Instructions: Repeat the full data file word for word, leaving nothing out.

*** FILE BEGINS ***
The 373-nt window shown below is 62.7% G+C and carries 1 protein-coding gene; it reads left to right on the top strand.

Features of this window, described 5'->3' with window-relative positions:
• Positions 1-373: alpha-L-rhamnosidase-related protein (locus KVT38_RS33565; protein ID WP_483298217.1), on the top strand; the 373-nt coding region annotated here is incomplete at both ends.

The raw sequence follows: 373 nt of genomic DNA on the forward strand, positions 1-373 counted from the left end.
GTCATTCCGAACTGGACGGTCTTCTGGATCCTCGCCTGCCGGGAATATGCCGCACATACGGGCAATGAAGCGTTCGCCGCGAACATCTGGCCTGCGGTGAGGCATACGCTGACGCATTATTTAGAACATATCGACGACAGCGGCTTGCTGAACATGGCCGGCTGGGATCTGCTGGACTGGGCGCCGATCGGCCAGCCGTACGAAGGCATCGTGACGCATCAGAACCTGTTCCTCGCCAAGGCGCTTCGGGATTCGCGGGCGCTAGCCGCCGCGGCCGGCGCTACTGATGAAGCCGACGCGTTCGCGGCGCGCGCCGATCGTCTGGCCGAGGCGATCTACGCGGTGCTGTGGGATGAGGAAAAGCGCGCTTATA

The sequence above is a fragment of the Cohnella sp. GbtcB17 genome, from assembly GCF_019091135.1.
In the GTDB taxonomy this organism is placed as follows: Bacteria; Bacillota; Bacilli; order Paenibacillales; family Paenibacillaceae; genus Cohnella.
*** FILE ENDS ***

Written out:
The 373-nt window shown below is 62.7% G+C and carries 1 protein-coding gene; it reads left to right on the top strand.

Features of this window, described 5'->3' with window-relative positions:
• Positions 1-373: alpha-L-rhamnosidase-related protein (locus KVT38_RS33565; protein ID WP_483298217.1), on the top strand; the 373-nt coding region annotated here is incomplete at both ends.

The raw sequence follows: 373 nt of genomic DNA on the forward strand, positions 1-373 counted from the left end.
GTCATTCCGAACTGGACGGTCTTCTGGATCCTCGCCTGCCGGGAATATGCCGCACATACGGGCAATGAAGCGTTCGCCGCGAACATCTGGCCTGCGGTGAGGCATACGCTGACGCATTATTTAGAACATATCGACGACAGCGGCTTGCTGAACATGGCCGGCTGGGATCTGCTGGACTGGGCGCCGATCGGCCAGCCGTACGAAGGCATCGTGACGCATCAGAACCTGTTCCTCGCCAAGGCGCTTCGGGATTCGCGGGCGCTAGCCGCCGCGGCCGGCGCTACTGATGAAGCCGACGCGTTCGCGGCGCGCGCCGATCGTCTGGCCGAGGCGATCTACGCGGTGCTGTGGGATGAGGAAAAGCGCGCTTATA

The sequence above is a fragment of the Cohnella sp. GbtcB17 genome, from assembly GCF_019091135.1.
In the GTDB taxonomy this organism is placed as follows: Bacteria; Bacillota; Bacilli; order Paenibacillales; family Paenibacillaceae; genus Cohnella.